This webinar (recorded 4/4/2018) provides a general overview of citizen science, highlight recent activities to support libraries as community hubs for citizen science, and showcase free resources available to librarians who want to jump in now by promoting citizen science at libraries leading up to, during, and after Citizen Science Day on April 14, 2018. Presenters: Darlene Cavalier, professor of practice at Arizona State University and the founder of SciStarter, a citizen science database and platform, and Dan Stanton, Associate Librarian in the Engagement and Learning Services Department of the Arizona State University Library.
View archive at https://youtu.be/jQbaLsuCiWk. Sponsored by NNLM PSR. /da
This archived session features guest speakers Alison Wessel and Olivia Glotfelty, who discussed the development of escape rooms at libraries in Delaware and Pennsylvania. Both speakers describe their experiences planning and implementing these escape rooms and how they proved beneficial to their audiences and libraries.
View archive at https://youtu.be/EH_0j8jABKs. Sponsored by NNLM MAR. /da
Stand Up for Health: Health and Wellness Services for Your Community PLA Pre-Conference Workshop, Philadelphia, PA, March 20, 2018
Written for Midwest Matters by Sherri McConnell
What happens when a roomful of librarians get together to talk, eat and breathe health and wellness for a day? You get enthusiastic conversation, lots of ideas and determination to create programming at their home libraries. On March 20 over 80 librarians from all over the country got together at a Public Library Association pre-conference workshop to learn about health information from knowledgeable NNLM staff and to learn from each other. Participating in the workshop and doing a little homework earned you the Consumer Health Information Specialist certification from the Medical Library Association. At my table sat librarians from Kansas, Vermont, and Pennsylvania (and I’m a Michigander), and all day long we shared our program successes and challenges. Librarians are fascinating people, and I heard from two of them during the introductions: a librarian preparing to ride her horse across Michigan and another who built a Hobbit-themed wine cellar in her basement with her sisters.
In the next 7 hours we covered large topics like the definition of health literacy and challenges to library staff in providing health information in a public setting; finding and accessing sources of health information; creating programming and finding community partners; how to measure program efforts with PLA’s Project Outcome; and learning about NNLM’s funding opportunities for public libraries. The fun was in the details. Here are some gems:
Health Literacy: If you’re a public librarian you have probably experienced the difficulty of a health reference interview, and we talked about what that means for providing accurate, trustworthy information. Answers to health questions need to be tailored to who’s doing the asking and why. The question may be complicated but the answer needs to be uncomplicated. Appearance is not a clear indication of health literacy level, and many people don’t want to admit that they don’t understand the information given to them.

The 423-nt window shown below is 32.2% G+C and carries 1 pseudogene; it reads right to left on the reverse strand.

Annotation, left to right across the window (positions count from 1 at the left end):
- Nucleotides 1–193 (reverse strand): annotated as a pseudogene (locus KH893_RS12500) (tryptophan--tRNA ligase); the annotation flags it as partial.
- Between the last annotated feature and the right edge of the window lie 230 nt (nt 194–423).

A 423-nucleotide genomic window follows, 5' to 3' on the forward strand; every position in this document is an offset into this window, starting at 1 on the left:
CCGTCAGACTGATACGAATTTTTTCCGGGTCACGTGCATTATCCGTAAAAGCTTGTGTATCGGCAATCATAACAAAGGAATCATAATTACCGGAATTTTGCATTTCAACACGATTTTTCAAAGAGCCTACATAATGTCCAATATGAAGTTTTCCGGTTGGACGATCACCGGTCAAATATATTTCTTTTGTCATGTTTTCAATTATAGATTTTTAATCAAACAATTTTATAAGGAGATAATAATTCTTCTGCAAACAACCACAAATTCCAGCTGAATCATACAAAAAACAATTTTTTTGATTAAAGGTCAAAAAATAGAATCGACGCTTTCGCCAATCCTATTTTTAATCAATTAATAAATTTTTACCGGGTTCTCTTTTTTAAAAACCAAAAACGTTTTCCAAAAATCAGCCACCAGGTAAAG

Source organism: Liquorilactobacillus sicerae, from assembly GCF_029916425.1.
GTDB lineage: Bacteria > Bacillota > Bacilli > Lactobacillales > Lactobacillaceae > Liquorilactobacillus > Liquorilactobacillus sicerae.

Health Reference: Our number one challenge is that patrons think we know everything, but the great news is that there are so many reliable resources thanks to the National Library of Medicine and MedlinePlus. More great resources can be found here on the NNLM website. And remember when judging health resources use these guidelines to measure trustworthiness, the CRAAP test or the Trust It or Trash It test.
Free Professional Development and Stuff: Librarians are always looking for professional development opportunities and NNLM offers free, online classes on consumer health. Check out the schedule here. Libraries can also order free materials on topics like aging, mental health, exercise and heart health here. Did you know there is a MedlinePlus magazine that your library can receive for free? If you are a fan of MedlinePlus and you would like to share that enthusiasm with your patrons, you can find subscription information here.
Popular vs. Science-Based Selection: Selectors of the 600s and beyond know this struggle very well, balancing science-based titles with patron demand for popular titles from the likes of Dr. Oz and Dr. Mercola. The discussion was lively but the issue went unresolved. As always we must balance professional judgment with meeting the demands of our communities.
Sharing experiences: The best part of the day. Boards of Post-It Notes displayed program successes and challenges, and we gathered in groups to share experiences. There were too many ideas to write down but this photo gives you an idea of the wealth. https://bit.ly/2GJdKgQ If you are looking for more ways to share your program ideas, you can do that on the Programming Librarian. If you want to discuss health in libraries, this Facebook page is a good place to start, Libraries are Champions of Healthy Communities. Just ask for permission to join.